Howdy, Stranger!

It looks like you're new here. If you want to get involved, click one of these buttons!

In this Discussion

Here's a statement of the obvious: The opinions expressed here are those of the participants, not those of the Mutual Fund Observer. We cannot vouch for the accuracy or appropriateness of any of it, though we do encourage civility and good humor.

    Support MFO

  • Donate through PayPal

FOMC formally adopts comprehensive new rules for investment and trading activity

edited February 18 in Other Investing
FOMC formally adopts comprehensive new rules for investment and trading activity

Looks to be some pretty solid (ie, "good") measures, at least on first glance. Now if similar restrictions were in place elsewhere around government to help improve federal ethics practices.


  • Regrettably, simply creating restrictions doesn't seem sufficient, with all the scofflaws around.

    57 members of Congress have violated a law designed to stop insider trading and prevent conflicts-of-interest

    That said, I agree that the restrictions look quite solid. Can't find any enforcement provision though. It could be implicit in the FOMC's ability to enforce its rules (self enforcement?).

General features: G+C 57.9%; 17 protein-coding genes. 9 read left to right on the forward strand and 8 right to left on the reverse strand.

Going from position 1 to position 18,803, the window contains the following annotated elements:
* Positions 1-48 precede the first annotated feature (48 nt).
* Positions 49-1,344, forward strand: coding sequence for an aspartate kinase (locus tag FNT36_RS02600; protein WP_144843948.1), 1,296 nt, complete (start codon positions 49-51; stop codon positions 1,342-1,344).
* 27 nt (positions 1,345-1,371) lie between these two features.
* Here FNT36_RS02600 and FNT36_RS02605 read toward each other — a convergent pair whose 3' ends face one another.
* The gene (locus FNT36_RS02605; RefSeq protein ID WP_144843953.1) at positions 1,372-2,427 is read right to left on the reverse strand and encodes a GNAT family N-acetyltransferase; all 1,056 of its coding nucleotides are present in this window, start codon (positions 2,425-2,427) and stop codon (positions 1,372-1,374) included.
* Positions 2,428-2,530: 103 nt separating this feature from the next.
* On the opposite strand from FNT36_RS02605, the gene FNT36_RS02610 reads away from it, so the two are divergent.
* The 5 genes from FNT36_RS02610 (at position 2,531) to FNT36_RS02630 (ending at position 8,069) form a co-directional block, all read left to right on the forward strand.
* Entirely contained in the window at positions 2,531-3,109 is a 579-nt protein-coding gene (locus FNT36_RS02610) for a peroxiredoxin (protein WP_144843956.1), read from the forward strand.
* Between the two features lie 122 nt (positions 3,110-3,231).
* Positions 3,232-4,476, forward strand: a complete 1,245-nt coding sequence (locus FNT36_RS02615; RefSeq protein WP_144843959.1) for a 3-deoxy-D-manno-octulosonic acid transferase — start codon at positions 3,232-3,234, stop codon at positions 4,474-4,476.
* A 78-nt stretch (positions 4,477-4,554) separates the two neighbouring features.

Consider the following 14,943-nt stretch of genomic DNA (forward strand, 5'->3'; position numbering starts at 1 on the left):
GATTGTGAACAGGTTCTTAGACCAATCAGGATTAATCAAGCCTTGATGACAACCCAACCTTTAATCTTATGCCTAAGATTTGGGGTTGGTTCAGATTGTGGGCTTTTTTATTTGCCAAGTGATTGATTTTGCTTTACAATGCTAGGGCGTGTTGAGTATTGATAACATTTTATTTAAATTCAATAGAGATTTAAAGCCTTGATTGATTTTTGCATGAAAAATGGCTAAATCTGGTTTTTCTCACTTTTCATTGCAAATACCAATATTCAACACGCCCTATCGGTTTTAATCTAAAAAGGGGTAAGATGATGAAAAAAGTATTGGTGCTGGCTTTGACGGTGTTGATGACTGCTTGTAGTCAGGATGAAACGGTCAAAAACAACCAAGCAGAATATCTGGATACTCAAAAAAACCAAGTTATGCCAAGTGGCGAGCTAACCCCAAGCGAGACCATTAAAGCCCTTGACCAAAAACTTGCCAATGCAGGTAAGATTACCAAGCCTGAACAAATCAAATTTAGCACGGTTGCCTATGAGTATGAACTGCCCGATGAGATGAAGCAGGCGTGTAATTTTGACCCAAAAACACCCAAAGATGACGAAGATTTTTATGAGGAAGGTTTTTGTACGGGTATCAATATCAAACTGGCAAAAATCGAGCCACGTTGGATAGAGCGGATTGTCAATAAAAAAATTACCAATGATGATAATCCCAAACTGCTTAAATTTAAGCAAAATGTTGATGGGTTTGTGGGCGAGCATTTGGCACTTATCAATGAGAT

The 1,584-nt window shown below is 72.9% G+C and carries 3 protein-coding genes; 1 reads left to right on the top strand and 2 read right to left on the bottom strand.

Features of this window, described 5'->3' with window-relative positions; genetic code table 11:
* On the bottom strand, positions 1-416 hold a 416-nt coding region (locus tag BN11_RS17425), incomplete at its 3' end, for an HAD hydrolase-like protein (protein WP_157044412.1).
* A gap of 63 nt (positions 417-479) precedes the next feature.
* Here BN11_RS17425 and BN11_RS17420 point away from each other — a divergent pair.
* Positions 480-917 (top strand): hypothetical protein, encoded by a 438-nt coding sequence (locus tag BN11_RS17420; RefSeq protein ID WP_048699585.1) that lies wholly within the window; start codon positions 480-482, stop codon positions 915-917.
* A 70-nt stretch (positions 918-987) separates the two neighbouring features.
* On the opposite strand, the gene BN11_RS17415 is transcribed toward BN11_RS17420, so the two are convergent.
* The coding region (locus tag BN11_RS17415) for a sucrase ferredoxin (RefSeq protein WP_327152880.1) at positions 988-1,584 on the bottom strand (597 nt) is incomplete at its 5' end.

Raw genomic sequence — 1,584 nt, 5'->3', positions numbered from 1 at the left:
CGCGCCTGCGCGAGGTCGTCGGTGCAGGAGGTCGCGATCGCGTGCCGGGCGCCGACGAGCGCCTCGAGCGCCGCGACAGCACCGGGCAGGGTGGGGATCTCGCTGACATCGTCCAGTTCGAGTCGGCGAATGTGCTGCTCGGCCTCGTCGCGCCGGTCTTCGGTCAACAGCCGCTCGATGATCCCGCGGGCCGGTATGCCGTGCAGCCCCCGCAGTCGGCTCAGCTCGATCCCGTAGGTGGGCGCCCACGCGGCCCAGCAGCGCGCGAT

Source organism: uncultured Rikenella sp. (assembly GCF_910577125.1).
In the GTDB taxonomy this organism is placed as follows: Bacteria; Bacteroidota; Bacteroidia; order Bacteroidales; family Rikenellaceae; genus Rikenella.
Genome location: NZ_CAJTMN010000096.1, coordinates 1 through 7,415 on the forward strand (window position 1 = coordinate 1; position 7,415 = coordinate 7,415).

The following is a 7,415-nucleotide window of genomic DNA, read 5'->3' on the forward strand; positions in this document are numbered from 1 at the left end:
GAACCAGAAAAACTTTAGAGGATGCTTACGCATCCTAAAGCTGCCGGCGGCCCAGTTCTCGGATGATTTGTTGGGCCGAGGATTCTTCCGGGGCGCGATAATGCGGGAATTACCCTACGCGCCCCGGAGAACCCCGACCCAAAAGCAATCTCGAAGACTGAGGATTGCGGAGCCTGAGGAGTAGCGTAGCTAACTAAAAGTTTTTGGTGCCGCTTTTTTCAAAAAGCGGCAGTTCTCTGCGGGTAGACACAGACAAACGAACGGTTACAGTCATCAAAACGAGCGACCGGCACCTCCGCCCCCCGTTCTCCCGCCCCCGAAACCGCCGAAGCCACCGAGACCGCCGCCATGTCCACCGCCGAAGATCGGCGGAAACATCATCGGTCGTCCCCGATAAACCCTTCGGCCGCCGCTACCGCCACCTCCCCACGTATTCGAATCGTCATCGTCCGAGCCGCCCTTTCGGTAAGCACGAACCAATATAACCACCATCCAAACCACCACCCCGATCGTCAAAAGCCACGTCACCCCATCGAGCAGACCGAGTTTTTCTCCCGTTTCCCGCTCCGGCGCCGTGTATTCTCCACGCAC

One not too surprising curiosity is that they cannot hold a fund concentrated on T bonds and notes. Nor can they hold single state muni bond funds (which are characterized as sector funds), though they can hold national muni bond funds.
  • Fed's primary business is T-Bills, T-Notes, T-Bonds, TIPS, so that restriction makes sense. One can potentially execute yield-curve positioning plays with Treasury-only funds.
    In 2020, only IL tapped Fed's muni liquidity facility, but other states could (problem was that the Fed set muni rates too high). The Fed never dealt with munis before, and Powell and others held munis. Anyway, state muni restrictions also make sense just in case the muni liquidity facility is activated.
Sign In or Register to comment.